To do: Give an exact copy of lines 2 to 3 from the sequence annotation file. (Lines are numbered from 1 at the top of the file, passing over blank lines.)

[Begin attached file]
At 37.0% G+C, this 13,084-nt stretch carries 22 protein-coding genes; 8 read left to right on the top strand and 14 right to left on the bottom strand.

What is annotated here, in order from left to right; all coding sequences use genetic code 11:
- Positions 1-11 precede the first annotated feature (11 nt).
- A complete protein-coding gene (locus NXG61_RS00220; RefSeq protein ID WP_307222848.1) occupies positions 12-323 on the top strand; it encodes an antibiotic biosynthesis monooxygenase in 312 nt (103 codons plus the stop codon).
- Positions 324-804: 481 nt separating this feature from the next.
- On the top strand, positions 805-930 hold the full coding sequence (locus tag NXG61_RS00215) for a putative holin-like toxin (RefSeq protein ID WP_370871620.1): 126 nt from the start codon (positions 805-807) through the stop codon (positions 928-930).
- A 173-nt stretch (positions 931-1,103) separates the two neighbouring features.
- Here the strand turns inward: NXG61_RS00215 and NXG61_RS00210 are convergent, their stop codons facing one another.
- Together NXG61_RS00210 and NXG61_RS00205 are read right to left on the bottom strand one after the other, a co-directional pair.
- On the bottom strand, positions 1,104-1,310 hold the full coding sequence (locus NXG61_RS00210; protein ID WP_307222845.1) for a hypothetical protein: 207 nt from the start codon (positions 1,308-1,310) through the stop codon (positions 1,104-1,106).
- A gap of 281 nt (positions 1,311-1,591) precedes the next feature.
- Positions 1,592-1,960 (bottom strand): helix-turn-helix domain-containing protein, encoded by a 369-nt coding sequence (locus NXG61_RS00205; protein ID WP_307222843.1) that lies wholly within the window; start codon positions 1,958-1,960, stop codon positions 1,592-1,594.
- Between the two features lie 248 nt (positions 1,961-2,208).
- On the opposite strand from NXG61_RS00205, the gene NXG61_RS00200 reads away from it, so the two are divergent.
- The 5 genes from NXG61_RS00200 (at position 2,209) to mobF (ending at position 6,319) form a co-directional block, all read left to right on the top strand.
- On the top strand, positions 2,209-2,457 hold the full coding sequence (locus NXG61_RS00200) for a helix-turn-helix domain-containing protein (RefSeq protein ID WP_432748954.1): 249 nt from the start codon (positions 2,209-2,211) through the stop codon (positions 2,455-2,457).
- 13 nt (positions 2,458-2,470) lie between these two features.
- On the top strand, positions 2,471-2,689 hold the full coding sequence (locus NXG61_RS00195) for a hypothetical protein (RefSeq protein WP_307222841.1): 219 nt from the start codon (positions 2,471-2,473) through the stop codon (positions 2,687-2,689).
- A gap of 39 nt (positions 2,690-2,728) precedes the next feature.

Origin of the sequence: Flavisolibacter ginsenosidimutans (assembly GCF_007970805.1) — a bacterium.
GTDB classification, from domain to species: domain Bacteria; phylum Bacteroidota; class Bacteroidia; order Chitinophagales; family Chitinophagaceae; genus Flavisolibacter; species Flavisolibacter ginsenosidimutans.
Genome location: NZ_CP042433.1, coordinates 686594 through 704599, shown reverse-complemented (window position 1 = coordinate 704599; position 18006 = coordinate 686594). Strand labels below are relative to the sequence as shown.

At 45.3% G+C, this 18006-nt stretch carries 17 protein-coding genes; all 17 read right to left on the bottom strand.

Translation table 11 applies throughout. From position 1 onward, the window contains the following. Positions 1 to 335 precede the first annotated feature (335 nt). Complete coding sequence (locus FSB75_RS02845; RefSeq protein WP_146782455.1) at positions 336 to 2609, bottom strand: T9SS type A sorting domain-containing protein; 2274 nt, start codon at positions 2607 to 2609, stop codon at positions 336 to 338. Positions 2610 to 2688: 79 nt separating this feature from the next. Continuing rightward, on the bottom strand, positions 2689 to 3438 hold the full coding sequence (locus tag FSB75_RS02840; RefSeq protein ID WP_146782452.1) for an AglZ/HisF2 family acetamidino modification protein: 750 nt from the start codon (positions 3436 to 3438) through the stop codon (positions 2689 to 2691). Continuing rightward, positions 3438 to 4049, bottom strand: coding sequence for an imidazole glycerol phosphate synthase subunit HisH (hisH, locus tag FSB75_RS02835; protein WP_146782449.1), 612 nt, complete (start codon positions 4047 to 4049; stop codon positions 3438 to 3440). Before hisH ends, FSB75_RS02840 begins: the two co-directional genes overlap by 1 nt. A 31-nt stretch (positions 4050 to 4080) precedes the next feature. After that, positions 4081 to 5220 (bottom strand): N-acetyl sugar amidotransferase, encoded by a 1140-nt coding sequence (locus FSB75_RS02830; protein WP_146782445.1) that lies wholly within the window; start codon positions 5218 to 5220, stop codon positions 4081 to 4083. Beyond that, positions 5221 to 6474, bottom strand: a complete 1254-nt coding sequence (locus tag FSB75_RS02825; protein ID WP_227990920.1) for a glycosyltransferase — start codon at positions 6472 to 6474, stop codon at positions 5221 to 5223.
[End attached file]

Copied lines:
What is annotated here, in order from left to right; all coding sequences use genetic code 11:
- Positions 1-11 precede the first annotated feature (11 nt).